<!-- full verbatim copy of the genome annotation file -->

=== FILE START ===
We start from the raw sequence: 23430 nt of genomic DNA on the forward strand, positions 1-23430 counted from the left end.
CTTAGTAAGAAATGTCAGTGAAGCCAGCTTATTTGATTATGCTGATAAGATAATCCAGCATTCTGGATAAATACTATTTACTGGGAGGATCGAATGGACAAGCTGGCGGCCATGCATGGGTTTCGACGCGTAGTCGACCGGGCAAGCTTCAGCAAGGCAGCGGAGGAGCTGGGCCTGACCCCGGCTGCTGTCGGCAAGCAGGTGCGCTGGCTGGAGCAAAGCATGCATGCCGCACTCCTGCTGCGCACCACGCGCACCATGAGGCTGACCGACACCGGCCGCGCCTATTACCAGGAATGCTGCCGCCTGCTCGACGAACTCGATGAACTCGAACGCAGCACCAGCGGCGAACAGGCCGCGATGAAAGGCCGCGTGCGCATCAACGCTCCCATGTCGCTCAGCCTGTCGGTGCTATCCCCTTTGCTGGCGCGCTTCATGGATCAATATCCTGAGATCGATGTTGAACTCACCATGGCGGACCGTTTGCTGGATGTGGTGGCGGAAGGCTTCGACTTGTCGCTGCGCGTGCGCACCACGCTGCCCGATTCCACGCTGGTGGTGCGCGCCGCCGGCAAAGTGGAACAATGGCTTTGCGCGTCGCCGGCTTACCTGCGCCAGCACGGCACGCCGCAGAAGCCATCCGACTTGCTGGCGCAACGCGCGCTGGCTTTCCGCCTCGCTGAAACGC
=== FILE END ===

We start from the raw sequence: 23430 nt of genomic DNA on the forward strand, positions 1-23430 counted from the left end.
CTTAGTAAGAAATGTCAGTGAAGCCAGCTTATTTGATTATGCTGATAAGATAATCCAGCATTCTGGATAAATACTATTTACTGGGAGGATCGAATGGACAAGCTGGCGGCCATGCATGGGTTTCGACGCGTAGTCGACCGGGCAAGCTTCAGCAAGGCAGCGGAGGAGCTGGGCCTGACCCCGGCTGCTGTCGGCAAGCAGGTGCGCTGGCTGGAGCAAAGCATGCATGCCGCACTCCTGCTGCGCACCACGCGCACCATGAGGCTGACCGACACCGGCCGCGCCTATTACCAGGAATGCTGCCGCCTGCTCGACGAACTCGATGAACTCGAACGCAGCACCAGCGGCGAACAGGCCGCGATGAAAGGCCGCGTGCGCATCAACGCTCCCATGTCGCTCAGCCTGTCGGTGCTATCCCCTTTGCTGGCGCGCTTCATGGATCAATATCCTGAGATCGATGTTGAACTCACCATGGCGGACCGTTTGCTGGATGTGGTGGCGGAAGGCTTCGACTTGTCGCTGCGCGTGCGCACCACGCTGCCCGATTCCACGCTGGTGGTGCGCGCCGCCGGCAAAGTGGAACAATGGCTTTGCGCGTCGCCGGCTTACCTGCGCCAGCACGGCACGCCGCAGAAGCCATCCGACTTGCTGGCGCAACGCGCGCTGGCTTTCCGCCTCGCTGAAACGC